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Discussion Starter #1
I have a 20 gallon tank, with gravel substrate, few plants including hornwort (due to running high nitrate). I have or should i say, had several guppies, during the past 24 hours have lost 5 adults and numerous fry. after finding the first three dead, yesterday, with no apparent cause i did a 50% water change,added 1 1/2 tbs aquarium salt to the tank, then noticed a small "fuzzy" area on one of the males, i treated the tank with Tetra Fungus Guard, this morning i found another 2 dead and most of the fry not there. all the ones left are swimming at the top of the tank with exaggerated movements, put the carbon filter back in thinking i had a toxin.
water temp is 78 degrees, tank is 8 months old, but had the fish for the past 2 months with only occasional fatality
ammonia is 0
nitrite is 0
nitrate is 10ppm
ph is 6.4 (stable at that range)

what do i need to do to save the last 5, any help appreciated
 

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Hello thena! Welcome to TFK. I'm sorry that such a sad story has brought you to us! I am hoping our membership can help you solve these issues quickly. I'm afraid I'm not much on diseases but wanted to ask a few questions.

Before the first deaths, did you do a water change? Could there have been a large temperature difference? A water change without de-chlorinator? Sometimes we get in the zone doing our changes and we forget a step we get so busy and distracted. Is the output of the filter ABOVE the water line? i.e. the return flow breaks the surface? When was the last time you added ANYTHING new? And what was it?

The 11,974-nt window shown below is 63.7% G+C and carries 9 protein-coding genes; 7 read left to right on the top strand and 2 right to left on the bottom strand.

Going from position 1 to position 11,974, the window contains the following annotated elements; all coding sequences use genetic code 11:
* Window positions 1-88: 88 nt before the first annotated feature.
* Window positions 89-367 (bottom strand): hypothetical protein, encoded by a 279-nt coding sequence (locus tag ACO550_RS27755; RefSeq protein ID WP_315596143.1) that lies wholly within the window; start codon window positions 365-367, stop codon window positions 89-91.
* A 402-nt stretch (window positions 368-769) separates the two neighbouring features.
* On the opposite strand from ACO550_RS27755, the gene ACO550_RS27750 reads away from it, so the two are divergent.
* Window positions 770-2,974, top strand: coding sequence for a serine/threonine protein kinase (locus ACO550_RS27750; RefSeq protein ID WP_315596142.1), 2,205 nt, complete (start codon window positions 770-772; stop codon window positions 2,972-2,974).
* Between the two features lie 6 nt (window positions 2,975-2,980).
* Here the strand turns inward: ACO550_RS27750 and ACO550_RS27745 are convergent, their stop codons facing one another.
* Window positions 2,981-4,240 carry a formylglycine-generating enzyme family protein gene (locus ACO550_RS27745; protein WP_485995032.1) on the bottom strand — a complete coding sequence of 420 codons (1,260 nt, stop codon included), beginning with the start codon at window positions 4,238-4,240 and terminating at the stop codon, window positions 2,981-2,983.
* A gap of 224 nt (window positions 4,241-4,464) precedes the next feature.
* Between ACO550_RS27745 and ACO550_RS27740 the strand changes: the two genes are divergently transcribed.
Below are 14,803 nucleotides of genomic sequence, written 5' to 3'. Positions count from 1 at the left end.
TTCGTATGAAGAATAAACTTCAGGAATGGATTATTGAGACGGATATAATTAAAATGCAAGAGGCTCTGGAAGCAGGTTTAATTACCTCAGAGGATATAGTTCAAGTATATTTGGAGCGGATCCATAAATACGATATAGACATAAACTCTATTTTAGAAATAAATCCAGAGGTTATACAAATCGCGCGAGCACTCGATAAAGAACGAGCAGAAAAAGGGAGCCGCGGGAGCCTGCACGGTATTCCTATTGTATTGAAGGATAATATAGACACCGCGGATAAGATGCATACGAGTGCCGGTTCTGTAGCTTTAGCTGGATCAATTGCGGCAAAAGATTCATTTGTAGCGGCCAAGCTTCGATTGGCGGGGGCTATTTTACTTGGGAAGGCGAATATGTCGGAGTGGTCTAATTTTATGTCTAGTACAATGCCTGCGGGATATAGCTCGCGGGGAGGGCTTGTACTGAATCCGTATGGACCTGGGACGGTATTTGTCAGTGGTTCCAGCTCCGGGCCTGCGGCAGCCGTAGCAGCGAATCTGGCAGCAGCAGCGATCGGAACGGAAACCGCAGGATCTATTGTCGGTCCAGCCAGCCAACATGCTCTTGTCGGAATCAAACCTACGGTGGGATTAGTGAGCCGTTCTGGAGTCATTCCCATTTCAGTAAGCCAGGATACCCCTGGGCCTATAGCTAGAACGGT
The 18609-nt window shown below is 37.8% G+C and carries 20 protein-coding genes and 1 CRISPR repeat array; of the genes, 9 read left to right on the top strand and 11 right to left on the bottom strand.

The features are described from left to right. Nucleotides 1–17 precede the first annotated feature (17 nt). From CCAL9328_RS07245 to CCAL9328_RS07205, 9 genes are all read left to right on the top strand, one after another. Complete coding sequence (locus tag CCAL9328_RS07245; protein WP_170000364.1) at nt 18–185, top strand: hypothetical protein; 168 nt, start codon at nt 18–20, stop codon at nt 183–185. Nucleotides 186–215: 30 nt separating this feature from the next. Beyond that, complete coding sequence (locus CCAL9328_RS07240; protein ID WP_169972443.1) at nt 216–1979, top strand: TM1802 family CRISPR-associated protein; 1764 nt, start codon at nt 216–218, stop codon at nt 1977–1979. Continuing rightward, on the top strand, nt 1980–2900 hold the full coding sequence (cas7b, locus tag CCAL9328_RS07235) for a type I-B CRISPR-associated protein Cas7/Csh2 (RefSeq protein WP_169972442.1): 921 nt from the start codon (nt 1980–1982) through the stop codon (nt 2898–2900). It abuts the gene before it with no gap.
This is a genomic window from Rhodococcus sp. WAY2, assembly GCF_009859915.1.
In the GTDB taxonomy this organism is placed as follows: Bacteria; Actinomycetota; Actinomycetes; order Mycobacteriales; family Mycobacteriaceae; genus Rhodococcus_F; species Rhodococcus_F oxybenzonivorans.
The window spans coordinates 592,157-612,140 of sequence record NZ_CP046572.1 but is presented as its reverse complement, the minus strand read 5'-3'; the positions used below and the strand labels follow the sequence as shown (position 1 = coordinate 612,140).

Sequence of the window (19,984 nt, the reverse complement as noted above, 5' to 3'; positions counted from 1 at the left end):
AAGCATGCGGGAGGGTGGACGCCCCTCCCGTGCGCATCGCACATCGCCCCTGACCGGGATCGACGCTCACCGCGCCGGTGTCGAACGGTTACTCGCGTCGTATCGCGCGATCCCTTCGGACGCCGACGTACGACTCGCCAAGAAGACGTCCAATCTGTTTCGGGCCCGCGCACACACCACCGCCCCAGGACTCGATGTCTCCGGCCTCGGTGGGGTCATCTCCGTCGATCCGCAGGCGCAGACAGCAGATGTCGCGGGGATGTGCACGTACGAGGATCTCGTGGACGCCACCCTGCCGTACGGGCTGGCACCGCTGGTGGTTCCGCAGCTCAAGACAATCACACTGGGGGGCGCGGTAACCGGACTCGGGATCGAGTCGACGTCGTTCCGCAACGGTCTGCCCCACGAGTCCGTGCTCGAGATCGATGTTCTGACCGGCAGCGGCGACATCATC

You have mentioned a bunch of different symptoms so I'm grasping at straws hoping it will trigger answers for one of our more experiences members to help you.

Your numbers look good from testing. If you put carbon in, you will pull out your meds. Try to take your time and not do to many things at once. Slow and steady. Really it's about stabilizing this tank now and trying to stop the deaths. But there is only so much you can do and sadly you are going to have to ride this out.

Keep testing your numbers for the next few days... do water changes as directed with meds. Don't make any changes to your filter right now, ie don't clean it.

Good Luck. I hope things settle!!
 
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Discussion Starter #4
i found 3 dead then did a large water change, 50%.treated water with "start right" the temp did not fluctuate more than 2 degrees, noted one to have a tiny area of fungus, treated the tank and thought it was over. Then got up, found 2 more dead (not fungus one), looked online was suggested to use salt in the tank. i did. only 1 1/2 tbs. did another water change yesterday again 50%, without salt this time. (never used it before) but fish still at the top. filter is partially submerged but causes waves in the water. I am trying so desperately to save the poor fish. they do not look bad, even the fungus is about gone. my water parameters are steady. was told to add a small piece of coral to help PH to come up slowly as mine runs 6.4 all the time.